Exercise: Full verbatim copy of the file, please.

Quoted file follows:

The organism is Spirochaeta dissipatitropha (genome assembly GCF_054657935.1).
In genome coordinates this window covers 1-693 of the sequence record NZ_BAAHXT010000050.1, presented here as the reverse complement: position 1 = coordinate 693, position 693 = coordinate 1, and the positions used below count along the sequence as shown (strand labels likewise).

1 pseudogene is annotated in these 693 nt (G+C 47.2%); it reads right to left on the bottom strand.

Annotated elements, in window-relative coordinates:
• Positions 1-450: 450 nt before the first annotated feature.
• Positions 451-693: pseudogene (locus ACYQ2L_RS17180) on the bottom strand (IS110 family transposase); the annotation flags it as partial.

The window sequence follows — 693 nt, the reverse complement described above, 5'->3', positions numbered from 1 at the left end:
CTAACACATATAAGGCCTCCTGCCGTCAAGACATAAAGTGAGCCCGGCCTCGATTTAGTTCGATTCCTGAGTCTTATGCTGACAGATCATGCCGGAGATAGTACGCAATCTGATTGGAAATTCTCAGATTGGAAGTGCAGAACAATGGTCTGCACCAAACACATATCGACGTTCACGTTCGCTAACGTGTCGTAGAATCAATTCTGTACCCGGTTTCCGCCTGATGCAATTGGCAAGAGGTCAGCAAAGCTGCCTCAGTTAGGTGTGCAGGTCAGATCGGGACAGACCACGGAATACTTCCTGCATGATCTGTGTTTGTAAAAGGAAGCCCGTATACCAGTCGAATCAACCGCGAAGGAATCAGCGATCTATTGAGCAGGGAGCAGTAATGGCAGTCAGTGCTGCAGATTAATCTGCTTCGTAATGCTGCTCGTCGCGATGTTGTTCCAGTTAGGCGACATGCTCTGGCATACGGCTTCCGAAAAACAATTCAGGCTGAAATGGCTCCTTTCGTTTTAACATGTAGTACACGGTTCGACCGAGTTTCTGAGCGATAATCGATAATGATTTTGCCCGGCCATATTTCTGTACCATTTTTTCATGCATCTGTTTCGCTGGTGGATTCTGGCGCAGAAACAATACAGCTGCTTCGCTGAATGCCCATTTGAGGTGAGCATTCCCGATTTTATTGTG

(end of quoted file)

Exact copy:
The organism is Spirochaeta dissipatitropha (genome assembly GCF_054657935.1).
In genome coordinates this window covers 1-693 of the sequence record NZ_BAAHXT010000050.1, presented here as the reverse complement: position 1 = coordinate 693, position 693 = coordinate 1, and the positions used below count along the sequence as shown (strand labels likewise).

1 pseudogene is annotated in these 693 nt (G+C 47.2%); it reads right to left on the bottom strand.

Annotated elements, in window-relative coordinates:
• Positions 1-450: 450 nt before the first annotated feature.
• Positions 451-693: pseudogene (locus ACYQ2L_RS17180) on the bottom strand (IS110 family transposase); the annotation flags it as partial.

The window sequence follows — 693 nt, the reverse complement described above, 5'->3', positions numbered from 1 at the left end:
CTAACACATATAAGGCCTCCTGCCGTCAAGACATAAAGTGAGCCCGGCCTCGATTTAGTTCGATTCCTGAGTCTTATGCTGACAGATCATGCCGGAGATAGTACGCAATCTGATTGGAAATTCTCAGATTGGAAGTGCAGAACAATGGTCTGCACCAAACACATATCGACGTTCACGTTCGCTAACGTGTCGTAGAATCAATTCTGTACCCGGTTTCCGCCTGATGCAATTGGCAAGAGGTCAGCAAAGCTGCCTCAGTTAGGTGTGCAGGTCAGATCGGGACAGACCACGGAATACTTCCTGCATGATCTGTGTTTGTAAAAGGAAGCCCGTATACCAGTCGAATCAACCGCGAAGGAATCAGCGATCTATTGAGCAGGGAGCAGTAATGGCAGTCAGTGCTGCAGATTAATCTGCTTCGTAATGCTGCTCGTCGCGATGTTGTTCCAGTTAGGCGACATGCTCTGGCATACGGCTTCCGAAAAACAATTCAGGCTGAAATGGCTCCTTTCGTTTTAACATGTAGTACACGGTTCGACCGAGTTTCTGAGCGATAATCGATAATGATTTTGCCCGGCCATATTTCTGTACCATTTTTTCATGCATCTGTTTCGCTGGTGGATTCTGGCGCAGAAACAATACAGCTGCTTCGCTGAATGCCCATTTGAGGTGAGCATTCCCGATTTTATTGTG